Opera Singer, Actress. A lyric soprano and opera's first 'Glamour Girl', she is remembered for singing leading roles in the principal theatres of Europe and America for around 20 years. Raised in the Boston suburbs, she took to music early, began lessons at five, and started giving public recitals at 14; after early vocal education in Boston, New York, and Paris, she was trained in Berlin by legendary Wagnerian soprano Lilli Lehmann, making her 1901 professional debut there as Marguerite from Charles Gounod's "Faust". Notable success in Berlin and Monte Carlo followed as the title leads of Ambrose Thomas' "Mignon", Gounod's "Romeo et Juliette", and Jules Massenet's "Manon", as well as the March 16, 1905 Monte Carlo world premiere of Pietro Mascagni's "Amica". Returning to America, she made her November 26, 1906 Metropolitan Opera bow as Juliette; Gerry was to earn rave reviews for her performance as Cio-Cio-San in the 1907 Metropolitan premiere of Giacomo Puccini's "Madame Butterfly" and her 1909 assumption of the same composer's "Tosca". Over the course of her career she appeared at the Metropolitan about 500 times in 29 roles including Nedda in Leoncavallo's "I Pagliacci", the title lead of Massenet's "Thais", the Goose-Girl in Englebert Humperdinck's "Konigskinder" for which she always took curtain calls with a live goose under her arm, Elisabeth from Wagner's "Tannhauser, and Cherubino in Mozart's "The Marriage of Figaro", with 95 performances of Cio-Cio-San and 58 of Georges Bizet's 'cigarette girl' "Carmen" leading her list. Gerry gave several world premieres, most notably that of Puccini's "Suor Angelica" at the Metropolitan on December 14, 1918 under the baton of Roberto Moranzoni. Always a darling of the media, she had a legion of teenage girl followers that prefigured the "rock groupies" of a later age by calling themselves "Gerry-Flappers". Between 1915 and 1920 Gerry appeared in about a dozen silent movies, her most acclaimed parts being the lead of Cecil B. DeMille's 1915 version of "Carmen" and Joan of Arc in 1917's "Joan the Woman". Her private life was colorful, with rumors of liaisons with Crown Prince (later Kaiser) Wilhelm of Germany and such musical personalities as Arturo Toscanini, Antonio Scotti, and Enrico Caruso persisting. (In response to an ultimatum, Maestro Toscanini left Gerry, the Metropolitan, and America in 1915 rather than give up his wife). Her one marriage, a 1916 union with actor Lou Tellegen, ended badly in a messy and public 1923 divorce that was followed ultimately by Tellegen's 1934 suicide. (When told of her ex-husband's death, she replied "Why should that interest me?"). She retired in 1922, still young but with her voice used-up by overwork in roles such as Tosca and Butterfly that were too heavy for her. She continued to sing recitals until 1931, worked for one season as a Metropolitan Opera radio commentator (famous exchange: "How does one get to sing like Rosa Ponselle?" Gerry's answer: "By special arrangement with God."), and wrote a rather bizarre 1938 autobiography entitled "Such Sweet Compulsion". She lived out her days happily trading on her 'living legend' status and in 1960 was awarded two stars on the Hollywood Walk of Fame, though the one honoring her film career has been somehow lost, while her music star remains. Gerry died of heart disease; much of her recorded legacy, mostly cut for RCA Victor, remains available in CD format.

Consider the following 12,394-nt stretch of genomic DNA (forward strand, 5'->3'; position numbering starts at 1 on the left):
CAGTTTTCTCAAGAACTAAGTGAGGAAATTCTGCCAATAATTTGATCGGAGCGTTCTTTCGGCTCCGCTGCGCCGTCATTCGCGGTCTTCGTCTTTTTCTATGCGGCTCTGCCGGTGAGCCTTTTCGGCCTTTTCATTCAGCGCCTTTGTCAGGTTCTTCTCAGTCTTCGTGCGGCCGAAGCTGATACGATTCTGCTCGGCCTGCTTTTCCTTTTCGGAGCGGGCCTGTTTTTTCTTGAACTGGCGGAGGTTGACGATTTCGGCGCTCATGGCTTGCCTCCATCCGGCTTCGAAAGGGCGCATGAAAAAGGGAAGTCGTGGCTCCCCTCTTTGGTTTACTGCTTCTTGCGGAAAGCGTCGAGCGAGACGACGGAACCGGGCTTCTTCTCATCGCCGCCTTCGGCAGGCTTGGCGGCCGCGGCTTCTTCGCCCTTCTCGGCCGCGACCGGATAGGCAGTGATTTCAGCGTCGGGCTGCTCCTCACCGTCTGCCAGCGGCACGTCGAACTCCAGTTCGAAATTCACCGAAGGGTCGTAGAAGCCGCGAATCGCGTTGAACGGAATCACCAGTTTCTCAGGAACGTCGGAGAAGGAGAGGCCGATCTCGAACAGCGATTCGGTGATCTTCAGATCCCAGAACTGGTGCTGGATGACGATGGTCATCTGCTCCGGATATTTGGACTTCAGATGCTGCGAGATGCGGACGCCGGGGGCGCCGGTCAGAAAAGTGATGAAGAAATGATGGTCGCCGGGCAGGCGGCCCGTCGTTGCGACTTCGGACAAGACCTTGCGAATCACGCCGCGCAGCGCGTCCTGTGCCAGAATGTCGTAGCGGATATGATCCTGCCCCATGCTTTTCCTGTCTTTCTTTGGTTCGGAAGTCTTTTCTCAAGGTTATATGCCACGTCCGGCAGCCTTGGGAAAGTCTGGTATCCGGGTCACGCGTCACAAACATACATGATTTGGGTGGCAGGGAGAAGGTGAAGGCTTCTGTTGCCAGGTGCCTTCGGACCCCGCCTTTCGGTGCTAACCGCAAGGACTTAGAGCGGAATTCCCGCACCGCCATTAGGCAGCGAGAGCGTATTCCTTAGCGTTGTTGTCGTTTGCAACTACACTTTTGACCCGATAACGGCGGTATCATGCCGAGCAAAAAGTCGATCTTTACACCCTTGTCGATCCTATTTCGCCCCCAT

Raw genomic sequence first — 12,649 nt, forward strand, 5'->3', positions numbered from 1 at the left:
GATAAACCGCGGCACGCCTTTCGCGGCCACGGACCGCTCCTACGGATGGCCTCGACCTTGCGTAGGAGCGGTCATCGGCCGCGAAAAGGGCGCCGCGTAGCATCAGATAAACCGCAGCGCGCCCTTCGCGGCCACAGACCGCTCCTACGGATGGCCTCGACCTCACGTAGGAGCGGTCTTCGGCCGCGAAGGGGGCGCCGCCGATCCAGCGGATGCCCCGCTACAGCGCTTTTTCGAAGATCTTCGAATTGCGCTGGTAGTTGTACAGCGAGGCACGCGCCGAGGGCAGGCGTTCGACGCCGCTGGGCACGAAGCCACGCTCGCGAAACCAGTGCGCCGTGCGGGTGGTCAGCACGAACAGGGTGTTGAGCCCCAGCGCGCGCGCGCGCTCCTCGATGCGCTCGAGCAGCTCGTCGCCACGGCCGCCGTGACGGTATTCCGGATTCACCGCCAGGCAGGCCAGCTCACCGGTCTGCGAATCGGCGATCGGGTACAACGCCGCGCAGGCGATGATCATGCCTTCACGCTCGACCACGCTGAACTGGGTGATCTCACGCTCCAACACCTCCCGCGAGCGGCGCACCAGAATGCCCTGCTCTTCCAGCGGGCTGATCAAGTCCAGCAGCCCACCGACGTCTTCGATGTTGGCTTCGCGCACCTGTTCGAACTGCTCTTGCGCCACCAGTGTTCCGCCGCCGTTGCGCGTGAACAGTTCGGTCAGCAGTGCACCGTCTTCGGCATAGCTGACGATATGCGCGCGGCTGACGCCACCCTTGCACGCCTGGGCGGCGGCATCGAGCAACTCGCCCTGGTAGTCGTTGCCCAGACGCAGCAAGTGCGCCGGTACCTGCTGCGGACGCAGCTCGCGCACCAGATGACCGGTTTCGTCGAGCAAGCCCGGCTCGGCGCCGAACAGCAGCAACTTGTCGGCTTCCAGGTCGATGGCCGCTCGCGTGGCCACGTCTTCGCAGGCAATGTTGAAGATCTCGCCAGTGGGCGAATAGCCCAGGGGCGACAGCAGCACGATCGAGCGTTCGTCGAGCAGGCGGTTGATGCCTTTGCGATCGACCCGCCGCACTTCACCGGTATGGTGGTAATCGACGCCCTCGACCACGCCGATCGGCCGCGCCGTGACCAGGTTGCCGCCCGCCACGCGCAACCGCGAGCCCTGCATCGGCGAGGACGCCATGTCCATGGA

Bio by: Bob Hufford
1881–1934 (m. 1916)